Dustin Browder Discusses StarCraft II Design Philosophy
6:00 AM | Cord Kruse | 2 comments
IGN has posted a new StarCraft II: Wings of Liberty interview with Blizzard Entertainment's Dustin Browder. The lead game designer discussed the company's efforts to offer content for both casual and hardcore players, as well as attempts to convince a Western audience that games can be a spectator's sport. StarCraft 2 will pick up a few years after the end of Broodwar and will follow the story of the Terrans.
"This is sort of a Blizzard core design philosophy," Dustin Browder, StarCraft II's lead game designer told us. "We always cater to the hardcore community. Always. From minute one we focus on them, and then we try to make it more accessible after that... A lot of other companies say 'casual first because they're the biggest numbers… and then someday we'll deal with those hardcore guys if we get time to get to them...,' but we say 'look, at the end of the day, everybody has the chance to become a hardcore person if only you'll let them'." Read the full interview at the page linked below.
IGN: StarCraft 2 Interview
Dustin maps it out: "Try your campaign, cool. Okay, try your skirmish – you can get some achievements playing skirmish for a few games. How about these challenges that you can play? Each of these challenges is about five to ten minutes, and each one of them teaches you a core bit of RTS StarCraft II strategy. Why don't you try those out? We've got some achievements for you there too. Hey, you know what? You should go online. There's this casual league online – you should click on that and see what happens there. It's a casual league, there's no rush maps, the game speed is set a little bit slower, why don't you try that for a couple of weeks? Hey, you know what might be fun? Maybe you should play a 2v2, just one. So if we can sort of step it out for them it'll be great. If they just play the campaign then click on 'play [online] game', then, oh God, it's going to be horrible."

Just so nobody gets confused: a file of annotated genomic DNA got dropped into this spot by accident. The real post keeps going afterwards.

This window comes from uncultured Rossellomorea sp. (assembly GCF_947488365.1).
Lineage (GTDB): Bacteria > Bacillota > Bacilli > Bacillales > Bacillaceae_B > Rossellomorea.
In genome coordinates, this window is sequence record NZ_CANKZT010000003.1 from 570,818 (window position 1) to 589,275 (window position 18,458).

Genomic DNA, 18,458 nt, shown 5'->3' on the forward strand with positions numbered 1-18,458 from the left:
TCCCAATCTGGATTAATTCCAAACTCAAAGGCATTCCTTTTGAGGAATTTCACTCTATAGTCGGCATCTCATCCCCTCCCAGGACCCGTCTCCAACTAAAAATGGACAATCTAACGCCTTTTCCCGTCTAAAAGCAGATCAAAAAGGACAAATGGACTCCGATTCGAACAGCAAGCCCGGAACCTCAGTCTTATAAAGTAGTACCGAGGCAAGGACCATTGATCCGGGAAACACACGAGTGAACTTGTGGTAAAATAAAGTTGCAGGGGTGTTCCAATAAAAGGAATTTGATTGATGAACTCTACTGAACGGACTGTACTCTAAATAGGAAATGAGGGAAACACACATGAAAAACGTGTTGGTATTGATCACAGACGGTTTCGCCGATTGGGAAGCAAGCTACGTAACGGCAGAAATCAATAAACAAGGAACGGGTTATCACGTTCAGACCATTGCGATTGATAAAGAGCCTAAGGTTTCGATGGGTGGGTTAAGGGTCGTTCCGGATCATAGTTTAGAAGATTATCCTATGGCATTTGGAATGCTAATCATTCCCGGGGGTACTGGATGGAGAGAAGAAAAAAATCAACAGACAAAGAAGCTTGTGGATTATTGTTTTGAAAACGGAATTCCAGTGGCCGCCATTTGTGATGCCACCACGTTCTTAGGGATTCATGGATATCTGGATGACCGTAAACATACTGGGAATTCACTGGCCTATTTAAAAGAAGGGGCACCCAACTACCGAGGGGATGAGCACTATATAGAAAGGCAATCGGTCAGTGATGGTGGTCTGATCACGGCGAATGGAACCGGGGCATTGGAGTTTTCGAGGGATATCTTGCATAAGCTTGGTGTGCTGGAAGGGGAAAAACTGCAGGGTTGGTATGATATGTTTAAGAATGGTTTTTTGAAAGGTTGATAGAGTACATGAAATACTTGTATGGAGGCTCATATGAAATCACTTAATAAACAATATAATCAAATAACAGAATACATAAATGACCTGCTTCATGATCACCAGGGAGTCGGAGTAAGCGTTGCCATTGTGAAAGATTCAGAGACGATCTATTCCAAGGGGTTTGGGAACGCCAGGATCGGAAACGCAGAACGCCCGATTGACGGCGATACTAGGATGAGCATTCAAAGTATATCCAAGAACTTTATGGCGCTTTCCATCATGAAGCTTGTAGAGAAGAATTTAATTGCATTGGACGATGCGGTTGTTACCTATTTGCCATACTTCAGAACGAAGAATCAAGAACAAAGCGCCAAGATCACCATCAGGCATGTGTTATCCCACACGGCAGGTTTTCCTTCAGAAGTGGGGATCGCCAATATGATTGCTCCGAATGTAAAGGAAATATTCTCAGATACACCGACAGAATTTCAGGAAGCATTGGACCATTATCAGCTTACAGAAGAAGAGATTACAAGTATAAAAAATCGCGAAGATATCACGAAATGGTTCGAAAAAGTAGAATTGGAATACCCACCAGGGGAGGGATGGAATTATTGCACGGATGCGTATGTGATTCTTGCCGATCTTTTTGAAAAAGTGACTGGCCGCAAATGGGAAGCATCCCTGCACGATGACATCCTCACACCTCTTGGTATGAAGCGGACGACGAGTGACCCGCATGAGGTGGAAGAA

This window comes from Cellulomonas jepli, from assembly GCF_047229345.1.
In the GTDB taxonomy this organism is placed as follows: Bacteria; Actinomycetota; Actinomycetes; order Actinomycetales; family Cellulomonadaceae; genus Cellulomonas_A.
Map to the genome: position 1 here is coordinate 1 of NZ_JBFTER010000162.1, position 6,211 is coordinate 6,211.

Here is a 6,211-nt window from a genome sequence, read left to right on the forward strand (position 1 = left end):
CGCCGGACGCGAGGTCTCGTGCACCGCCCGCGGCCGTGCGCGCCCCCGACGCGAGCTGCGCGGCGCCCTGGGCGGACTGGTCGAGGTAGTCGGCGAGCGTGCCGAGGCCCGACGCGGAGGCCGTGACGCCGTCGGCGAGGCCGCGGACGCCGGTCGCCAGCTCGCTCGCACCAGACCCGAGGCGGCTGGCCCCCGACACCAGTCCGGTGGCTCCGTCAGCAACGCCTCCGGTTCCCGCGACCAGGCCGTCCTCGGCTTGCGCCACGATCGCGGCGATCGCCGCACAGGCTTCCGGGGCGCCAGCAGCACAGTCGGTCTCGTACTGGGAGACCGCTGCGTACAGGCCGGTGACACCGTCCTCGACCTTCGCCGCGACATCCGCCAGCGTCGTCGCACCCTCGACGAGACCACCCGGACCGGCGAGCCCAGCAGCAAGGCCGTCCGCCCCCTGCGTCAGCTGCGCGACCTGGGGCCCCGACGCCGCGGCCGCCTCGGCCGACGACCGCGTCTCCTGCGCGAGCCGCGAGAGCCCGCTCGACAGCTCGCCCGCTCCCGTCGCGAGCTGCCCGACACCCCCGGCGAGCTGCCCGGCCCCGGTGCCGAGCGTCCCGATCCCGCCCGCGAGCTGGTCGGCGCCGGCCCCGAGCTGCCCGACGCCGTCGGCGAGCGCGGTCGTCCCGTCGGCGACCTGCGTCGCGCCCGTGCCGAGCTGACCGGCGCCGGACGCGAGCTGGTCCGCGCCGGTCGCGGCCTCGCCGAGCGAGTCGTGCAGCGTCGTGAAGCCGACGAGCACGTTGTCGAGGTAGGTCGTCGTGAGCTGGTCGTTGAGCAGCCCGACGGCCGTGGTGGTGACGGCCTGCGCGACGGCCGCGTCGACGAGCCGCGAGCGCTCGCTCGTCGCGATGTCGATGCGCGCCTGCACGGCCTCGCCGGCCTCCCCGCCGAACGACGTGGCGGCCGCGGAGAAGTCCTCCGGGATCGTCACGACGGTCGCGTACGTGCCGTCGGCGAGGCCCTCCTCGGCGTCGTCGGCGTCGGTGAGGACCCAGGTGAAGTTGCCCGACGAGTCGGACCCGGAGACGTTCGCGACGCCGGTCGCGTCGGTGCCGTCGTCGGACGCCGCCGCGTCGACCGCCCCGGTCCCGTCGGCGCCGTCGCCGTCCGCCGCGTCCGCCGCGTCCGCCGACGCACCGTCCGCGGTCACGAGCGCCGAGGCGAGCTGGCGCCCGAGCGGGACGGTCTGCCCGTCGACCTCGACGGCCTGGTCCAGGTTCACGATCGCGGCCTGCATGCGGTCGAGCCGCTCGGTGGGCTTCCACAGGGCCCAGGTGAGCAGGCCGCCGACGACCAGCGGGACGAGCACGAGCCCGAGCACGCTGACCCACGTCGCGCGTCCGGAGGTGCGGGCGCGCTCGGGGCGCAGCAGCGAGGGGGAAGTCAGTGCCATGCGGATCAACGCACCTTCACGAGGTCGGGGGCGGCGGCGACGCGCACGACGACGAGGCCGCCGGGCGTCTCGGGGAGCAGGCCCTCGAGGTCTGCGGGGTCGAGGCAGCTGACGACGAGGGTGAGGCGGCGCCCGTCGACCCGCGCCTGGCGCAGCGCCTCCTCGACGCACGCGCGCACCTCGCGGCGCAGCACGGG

"My feeling," he continued, "is that well designed RTS games are dramatic and they're fun to watch; just as, you know, poker, is dramatic and fun to watch, or baseball, is dramatic and fun to watch. Now, in baseball, if you don't understand the relationship between the pitcher and the batter, it's actually really boring. I know people complain about it, and they say 'it's the worst game ever', and I say, 'well, do you know about the pitcher and the batter and what's going on there?' 'No', well okay then, you're lost! There's so much going on between the curve balls and the fast balls and throwing them on the inside so he steps off the plate – there's all this stuff going on and you have to know what that is to really get geeked up about it, and be watching every pitch. And StarCraft's the same way."
"If you can teach them a little bit," he explained, "just to get their feet wet, so they understand the big sweeping movements – 'the aliens killed the humans!', right, they'll get the basics and then if you teach them 'oh, you see how he did that micro with the Marauder where he tagged the guy and the guy tried to run but he picked him off anyway'... then your knowledge will grow over time, and eventually you'll understand the depth of it."
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